Comparison of Clinician- and Self-Assessments of Posttraumatic Stress Symptoms in Older Versus Younger Veterans


Lunney, Carole A., Paula P. Schnurr, and Joan M. Cook. 2014. “Comparison of Clinician- and Self-Assessments of Posttraumatic Stress Symptoms in Older Versus Younger Veterans.” Journal of Traumatic Stress 27 (2): 144–51. doi:10.1002/jts.21908.

Authors: Joan M. Cook, Carole A. Lunney, Paula P. Schnurr


Assessment of posttraumatic stress disorder (PTSD) in older adults has received limited investigation. The purpose of this study was to compare the severity of PTSD symptoms in treatment-seeking older and younger U.S. veterans with PTSD. Participants were 360 male and 284 female veterans enrolled in 2 separate clinical trials of psychotherapy for PTSD. About 4% of the participants were age 60 years or older. Symptoms were assessed before treatment using clinician-rated and self-report measures. For men, only numbing symptoms were lower in older veterans; this was so in clinician ratings, d = 0.76, and self-reports, d = 0.65. For women, clinician-rated hyperarousal symptoms were lower in older veterans, d = 0.57. Clinician-rated and self-reported symptoms were strongly related, Bs = 0.95 and 0.80 in the male and female samples, respectively. Among men, clinician-rated and self-reported reexperiencing and hyperarousal symptoms were associated only in younger veterans. Accurate assessment of PTSD symptoms in older adults is essential to identifying and implementing effective treatment. Our findings suggest that some symptoms may be lower in older men, and that some symptoms of PTSD may be underdetected in older women. Future research should assess the combined effect of gender and age on PTSD symptom presentation.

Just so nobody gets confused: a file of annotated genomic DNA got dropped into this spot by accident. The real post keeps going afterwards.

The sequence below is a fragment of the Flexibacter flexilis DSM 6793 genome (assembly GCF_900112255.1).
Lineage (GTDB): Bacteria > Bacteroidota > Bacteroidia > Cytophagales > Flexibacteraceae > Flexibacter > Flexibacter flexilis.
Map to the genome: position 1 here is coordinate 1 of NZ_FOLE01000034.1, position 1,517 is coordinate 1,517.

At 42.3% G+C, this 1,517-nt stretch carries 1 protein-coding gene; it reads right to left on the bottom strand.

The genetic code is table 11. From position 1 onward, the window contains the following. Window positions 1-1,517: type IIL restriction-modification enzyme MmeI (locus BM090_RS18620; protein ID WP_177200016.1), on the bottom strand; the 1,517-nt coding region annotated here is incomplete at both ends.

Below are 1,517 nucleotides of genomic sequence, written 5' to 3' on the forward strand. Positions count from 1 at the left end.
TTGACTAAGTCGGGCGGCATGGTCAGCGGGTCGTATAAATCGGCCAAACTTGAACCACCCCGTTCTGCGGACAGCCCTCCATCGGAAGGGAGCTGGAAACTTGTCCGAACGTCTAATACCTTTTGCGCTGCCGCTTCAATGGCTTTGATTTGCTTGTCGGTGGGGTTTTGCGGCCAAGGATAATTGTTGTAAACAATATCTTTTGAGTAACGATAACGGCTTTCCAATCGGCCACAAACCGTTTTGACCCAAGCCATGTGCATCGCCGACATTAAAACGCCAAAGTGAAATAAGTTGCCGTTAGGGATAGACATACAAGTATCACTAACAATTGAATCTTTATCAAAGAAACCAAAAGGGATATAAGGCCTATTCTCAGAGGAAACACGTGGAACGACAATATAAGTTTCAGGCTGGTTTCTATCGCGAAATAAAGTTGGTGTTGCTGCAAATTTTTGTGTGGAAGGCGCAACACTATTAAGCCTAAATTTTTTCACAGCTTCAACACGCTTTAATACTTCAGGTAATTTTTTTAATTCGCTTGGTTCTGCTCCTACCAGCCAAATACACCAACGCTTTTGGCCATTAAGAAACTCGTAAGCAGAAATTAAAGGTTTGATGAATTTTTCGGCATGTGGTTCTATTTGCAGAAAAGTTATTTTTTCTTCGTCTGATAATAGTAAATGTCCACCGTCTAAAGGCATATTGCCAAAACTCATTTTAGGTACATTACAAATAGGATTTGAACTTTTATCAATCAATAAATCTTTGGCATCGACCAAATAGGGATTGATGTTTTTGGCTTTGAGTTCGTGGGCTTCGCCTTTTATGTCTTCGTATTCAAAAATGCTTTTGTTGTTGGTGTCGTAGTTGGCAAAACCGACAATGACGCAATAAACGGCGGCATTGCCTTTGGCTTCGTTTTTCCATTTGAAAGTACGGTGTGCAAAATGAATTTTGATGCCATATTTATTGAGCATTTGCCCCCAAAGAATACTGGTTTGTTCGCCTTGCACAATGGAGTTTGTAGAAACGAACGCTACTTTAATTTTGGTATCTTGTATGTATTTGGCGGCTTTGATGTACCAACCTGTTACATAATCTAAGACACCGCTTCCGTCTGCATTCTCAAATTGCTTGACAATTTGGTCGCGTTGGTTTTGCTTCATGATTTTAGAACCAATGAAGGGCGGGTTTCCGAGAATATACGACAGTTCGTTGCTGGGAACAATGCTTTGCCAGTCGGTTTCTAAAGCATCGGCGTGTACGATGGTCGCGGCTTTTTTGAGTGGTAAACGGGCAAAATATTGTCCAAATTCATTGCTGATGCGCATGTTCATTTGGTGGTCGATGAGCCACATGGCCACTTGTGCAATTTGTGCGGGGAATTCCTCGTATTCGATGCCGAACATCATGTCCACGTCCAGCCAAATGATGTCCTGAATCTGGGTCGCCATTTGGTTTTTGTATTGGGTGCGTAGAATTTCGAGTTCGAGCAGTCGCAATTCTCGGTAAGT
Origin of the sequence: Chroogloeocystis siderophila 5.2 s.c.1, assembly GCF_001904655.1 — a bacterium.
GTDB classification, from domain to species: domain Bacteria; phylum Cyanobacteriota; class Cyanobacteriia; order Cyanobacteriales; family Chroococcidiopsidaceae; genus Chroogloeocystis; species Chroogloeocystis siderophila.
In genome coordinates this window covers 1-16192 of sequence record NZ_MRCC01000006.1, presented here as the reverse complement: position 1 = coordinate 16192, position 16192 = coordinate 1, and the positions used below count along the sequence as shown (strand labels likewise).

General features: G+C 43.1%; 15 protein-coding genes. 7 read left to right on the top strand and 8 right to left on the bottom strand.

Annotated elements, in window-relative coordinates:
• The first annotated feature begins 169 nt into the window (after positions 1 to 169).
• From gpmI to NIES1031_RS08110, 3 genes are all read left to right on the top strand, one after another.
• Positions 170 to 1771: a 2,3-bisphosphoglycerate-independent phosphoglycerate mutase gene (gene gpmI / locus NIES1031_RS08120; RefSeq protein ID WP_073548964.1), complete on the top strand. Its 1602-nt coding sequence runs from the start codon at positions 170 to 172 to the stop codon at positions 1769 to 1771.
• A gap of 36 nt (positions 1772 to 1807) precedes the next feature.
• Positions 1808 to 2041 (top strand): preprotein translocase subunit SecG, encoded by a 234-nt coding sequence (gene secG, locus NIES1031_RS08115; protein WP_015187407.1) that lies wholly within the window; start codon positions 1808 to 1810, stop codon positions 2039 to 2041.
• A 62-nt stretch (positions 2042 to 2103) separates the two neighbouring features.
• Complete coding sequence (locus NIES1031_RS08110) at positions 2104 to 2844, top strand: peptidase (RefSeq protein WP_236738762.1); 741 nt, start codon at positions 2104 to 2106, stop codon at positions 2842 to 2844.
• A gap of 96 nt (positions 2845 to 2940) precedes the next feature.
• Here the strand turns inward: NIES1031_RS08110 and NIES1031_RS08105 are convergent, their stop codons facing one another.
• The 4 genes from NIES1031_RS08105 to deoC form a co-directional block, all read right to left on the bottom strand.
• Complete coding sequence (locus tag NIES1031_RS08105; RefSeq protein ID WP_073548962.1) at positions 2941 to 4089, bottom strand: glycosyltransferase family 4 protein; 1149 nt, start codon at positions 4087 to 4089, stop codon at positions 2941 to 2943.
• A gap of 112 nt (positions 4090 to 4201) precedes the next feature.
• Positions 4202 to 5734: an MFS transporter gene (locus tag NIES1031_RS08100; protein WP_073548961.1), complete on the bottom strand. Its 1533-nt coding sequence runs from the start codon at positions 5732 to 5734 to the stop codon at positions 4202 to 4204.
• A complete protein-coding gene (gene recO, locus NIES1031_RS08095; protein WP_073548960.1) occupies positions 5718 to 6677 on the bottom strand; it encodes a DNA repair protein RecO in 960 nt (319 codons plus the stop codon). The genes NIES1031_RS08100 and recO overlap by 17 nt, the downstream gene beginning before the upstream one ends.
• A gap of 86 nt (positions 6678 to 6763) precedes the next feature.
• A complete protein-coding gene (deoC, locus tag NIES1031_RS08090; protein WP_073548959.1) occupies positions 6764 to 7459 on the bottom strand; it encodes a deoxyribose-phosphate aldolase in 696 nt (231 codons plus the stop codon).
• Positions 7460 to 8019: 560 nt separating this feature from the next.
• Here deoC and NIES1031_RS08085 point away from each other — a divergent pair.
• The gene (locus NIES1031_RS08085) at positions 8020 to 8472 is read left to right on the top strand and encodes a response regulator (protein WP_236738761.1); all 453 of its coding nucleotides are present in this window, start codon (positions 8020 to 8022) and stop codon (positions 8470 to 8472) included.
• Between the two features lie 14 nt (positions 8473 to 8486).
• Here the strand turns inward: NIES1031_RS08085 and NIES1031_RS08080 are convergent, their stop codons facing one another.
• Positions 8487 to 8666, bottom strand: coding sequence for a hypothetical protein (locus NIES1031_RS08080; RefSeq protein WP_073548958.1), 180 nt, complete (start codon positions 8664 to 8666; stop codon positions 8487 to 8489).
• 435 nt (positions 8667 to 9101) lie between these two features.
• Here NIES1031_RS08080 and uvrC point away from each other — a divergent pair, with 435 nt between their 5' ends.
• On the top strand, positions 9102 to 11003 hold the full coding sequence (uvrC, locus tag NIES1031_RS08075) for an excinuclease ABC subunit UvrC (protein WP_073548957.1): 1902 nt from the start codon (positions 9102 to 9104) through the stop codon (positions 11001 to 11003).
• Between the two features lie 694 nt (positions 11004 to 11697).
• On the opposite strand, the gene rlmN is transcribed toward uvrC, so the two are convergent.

Topics: Age, Female Combatants, Male Combatants, Women, Men, Health, PTSD, Military Forces & Armed Groups Regions: Americas, North America Countries: United States of America

Year: 2014

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